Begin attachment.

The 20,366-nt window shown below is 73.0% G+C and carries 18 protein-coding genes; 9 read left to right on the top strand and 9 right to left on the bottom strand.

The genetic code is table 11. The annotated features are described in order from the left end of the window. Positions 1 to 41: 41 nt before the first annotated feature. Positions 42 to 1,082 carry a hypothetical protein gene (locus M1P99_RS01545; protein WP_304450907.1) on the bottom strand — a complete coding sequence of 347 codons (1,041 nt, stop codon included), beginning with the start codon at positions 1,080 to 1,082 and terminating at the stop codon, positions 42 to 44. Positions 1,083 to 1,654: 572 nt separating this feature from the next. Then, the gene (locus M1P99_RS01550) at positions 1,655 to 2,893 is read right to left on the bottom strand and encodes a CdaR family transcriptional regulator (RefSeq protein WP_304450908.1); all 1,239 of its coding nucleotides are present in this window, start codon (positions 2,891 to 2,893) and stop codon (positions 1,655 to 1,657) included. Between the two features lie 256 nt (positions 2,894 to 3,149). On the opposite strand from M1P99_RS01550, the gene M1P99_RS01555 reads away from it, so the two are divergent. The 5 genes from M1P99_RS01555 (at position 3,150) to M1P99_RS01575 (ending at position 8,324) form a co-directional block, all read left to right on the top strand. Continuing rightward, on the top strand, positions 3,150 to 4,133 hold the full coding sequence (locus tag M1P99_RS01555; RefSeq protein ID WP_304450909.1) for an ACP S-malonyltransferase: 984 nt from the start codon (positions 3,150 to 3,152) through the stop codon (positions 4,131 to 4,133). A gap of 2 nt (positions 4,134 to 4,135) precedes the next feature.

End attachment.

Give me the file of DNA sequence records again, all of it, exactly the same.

The 20,366-nt window shown below is 73.0% G+C and carries 18 protein-coding genes; 9 read left to right on the top strand and 9 right to left on the bottom strand.

The genetic code is table 11. The annotated features are described in order from the left end of the window. Positions 1 to 41: 41 nt before the first annotated feature. Positions 42 to 1,082 carry a hypothetical protein gene (locus M1P99_RS01545; protein WP_304450907.1) on the bottom strand — a complete coding sequence of 347 codons (1,041 nt, stop codon included), beginning with the start codon at positions 1,080 to 1,082 and terminating at the stop codon, positions 42 to 44. Positions 1,083 to 1,654: 572 nt separating this feature from the next. Then, the gene (locus M1P99_RS01550) at positions 1,655 to 2,893 is read right to left on the bottom strand and encodes a CdaR family transcriptional regulator (RefSeq protein WP_304450908.1); all 1,239 of its coding nucleotides are present in this window, start codon (positions 2,891 to 2,893) and stop codon (positions 1,655 to 1,657) included. Between the two features lie 256 nt (positions 2,894 to 3,149). On the opposite strand from M1P99_RS01550, the gene M1P99_RS01555 reads away from it, so the two are divergent. The 5 genes from M1P99_RS01555 (at position 3,150) to M1P99_RS01575 (ending at position 8,324) form a co-directional block, all read left to right on the top strand. Continuing rightward, on the top strand, positions 3,150 to 4,133 hold the full coding sequence (locus tag M1P99_RS01555; RefSeq protein ID WP_304450909.1) for an ACP S-malonyltransferase: 984 nt from the start codon (positions 3,150 to 3,152) through the stop codon (positions 4,131 to 4,133). A gap of 2 nt (positions 4,134 to 4,135) precedes the next feature.